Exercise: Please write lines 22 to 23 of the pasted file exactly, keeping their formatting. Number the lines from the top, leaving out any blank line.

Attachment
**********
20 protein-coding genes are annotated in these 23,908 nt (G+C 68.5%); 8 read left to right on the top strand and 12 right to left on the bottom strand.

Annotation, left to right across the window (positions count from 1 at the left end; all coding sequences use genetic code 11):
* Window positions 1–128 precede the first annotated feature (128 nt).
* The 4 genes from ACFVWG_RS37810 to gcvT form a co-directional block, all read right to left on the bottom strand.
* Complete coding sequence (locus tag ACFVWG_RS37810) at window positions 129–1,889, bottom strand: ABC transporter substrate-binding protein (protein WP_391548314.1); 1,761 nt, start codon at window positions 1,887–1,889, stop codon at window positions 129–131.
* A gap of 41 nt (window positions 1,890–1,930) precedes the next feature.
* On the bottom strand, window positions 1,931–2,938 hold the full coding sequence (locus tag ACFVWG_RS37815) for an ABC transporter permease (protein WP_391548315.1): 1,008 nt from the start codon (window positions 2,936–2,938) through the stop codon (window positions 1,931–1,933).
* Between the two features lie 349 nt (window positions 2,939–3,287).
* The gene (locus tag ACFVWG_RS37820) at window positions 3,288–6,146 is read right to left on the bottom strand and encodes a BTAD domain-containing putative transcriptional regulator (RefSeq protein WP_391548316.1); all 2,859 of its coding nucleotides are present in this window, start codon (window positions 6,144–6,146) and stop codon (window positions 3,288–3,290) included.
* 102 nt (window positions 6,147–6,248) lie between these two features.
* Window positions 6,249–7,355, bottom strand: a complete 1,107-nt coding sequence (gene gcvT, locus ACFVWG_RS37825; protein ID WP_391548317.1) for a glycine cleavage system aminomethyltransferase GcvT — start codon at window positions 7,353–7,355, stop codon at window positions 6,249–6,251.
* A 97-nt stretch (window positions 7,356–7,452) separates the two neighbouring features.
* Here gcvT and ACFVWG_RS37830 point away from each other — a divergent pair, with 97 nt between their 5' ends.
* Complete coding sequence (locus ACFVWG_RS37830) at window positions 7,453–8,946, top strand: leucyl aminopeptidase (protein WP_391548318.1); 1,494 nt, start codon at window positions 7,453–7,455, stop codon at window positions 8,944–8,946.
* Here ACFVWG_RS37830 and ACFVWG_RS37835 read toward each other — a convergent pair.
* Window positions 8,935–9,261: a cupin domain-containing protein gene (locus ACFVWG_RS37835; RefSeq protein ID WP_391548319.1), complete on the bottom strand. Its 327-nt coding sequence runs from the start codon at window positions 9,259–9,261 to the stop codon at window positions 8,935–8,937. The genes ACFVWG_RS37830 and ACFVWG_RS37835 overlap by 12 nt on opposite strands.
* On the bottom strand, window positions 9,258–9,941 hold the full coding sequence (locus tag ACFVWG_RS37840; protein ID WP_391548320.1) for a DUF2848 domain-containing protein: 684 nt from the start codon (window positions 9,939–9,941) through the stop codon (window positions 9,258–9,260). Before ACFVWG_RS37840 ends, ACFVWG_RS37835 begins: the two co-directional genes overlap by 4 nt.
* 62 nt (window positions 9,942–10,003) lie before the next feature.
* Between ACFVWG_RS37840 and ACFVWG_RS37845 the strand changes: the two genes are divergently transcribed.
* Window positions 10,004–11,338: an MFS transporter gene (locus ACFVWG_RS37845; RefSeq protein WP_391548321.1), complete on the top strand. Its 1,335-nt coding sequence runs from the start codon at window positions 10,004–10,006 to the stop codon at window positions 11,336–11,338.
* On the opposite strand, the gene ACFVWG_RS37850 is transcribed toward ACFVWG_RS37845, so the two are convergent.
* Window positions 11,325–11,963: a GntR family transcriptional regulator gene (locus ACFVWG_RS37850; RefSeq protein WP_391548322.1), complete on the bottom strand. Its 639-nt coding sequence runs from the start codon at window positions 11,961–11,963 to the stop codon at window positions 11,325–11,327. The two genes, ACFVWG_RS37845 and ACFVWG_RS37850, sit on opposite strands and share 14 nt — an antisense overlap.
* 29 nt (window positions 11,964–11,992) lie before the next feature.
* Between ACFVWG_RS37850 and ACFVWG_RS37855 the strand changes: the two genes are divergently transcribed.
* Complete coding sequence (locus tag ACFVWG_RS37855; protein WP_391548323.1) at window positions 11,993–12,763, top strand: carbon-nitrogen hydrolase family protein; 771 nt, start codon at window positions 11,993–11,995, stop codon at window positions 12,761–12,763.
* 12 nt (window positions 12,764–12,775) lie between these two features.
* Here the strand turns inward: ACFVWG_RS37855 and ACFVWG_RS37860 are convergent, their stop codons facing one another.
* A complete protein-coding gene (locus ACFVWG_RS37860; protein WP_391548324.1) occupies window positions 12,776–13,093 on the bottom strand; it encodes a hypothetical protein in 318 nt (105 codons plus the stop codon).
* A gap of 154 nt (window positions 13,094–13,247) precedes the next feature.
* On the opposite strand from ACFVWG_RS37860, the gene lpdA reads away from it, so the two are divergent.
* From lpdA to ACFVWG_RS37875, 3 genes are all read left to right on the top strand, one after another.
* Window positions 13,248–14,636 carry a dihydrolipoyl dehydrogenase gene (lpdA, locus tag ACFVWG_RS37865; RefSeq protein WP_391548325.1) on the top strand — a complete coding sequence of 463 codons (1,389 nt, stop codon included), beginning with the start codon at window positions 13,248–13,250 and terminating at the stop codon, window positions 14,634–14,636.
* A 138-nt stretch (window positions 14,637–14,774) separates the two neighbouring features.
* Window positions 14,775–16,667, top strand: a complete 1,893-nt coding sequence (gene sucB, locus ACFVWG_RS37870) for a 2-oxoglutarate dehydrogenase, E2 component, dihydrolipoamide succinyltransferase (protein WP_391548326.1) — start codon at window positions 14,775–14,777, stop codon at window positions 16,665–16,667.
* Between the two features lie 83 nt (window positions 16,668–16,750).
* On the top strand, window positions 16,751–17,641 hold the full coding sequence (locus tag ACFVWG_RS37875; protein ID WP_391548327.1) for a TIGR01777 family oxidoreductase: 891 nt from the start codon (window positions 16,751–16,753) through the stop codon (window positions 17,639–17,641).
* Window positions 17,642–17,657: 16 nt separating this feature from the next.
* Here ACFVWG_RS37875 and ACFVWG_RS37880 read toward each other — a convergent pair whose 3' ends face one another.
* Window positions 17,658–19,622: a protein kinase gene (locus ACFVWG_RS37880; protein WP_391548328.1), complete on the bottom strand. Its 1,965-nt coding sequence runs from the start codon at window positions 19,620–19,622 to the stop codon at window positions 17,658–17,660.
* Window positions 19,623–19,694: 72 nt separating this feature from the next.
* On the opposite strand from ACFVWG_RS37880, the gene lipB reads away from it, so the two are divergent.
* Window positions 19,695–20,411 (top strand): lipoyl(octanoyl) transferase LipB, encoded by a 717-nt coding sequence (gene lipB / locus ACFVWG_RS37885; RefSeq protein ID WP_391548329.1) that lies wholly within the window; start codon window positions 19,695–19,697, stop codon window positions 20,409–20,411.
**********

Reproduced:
* Window positions 11,325–11,963: a GntR family transcriptional regulator gene (locus ACFVWG_RS37850; RefSeq protein WP_391548322.1), complete on the bottom strand. Its 639-nt coding sequence runs from the start codon at window positions 11,961–11,963 to the stop codon at window positions 11,325–11,327. The two genes, ACFVWG_RS37845 and ACFVWG_RS37850, sit on opposite strands and share 14 nt — an antisense overlap.
* 29 nt (window positions 11,964–11,992) lie before the next feature.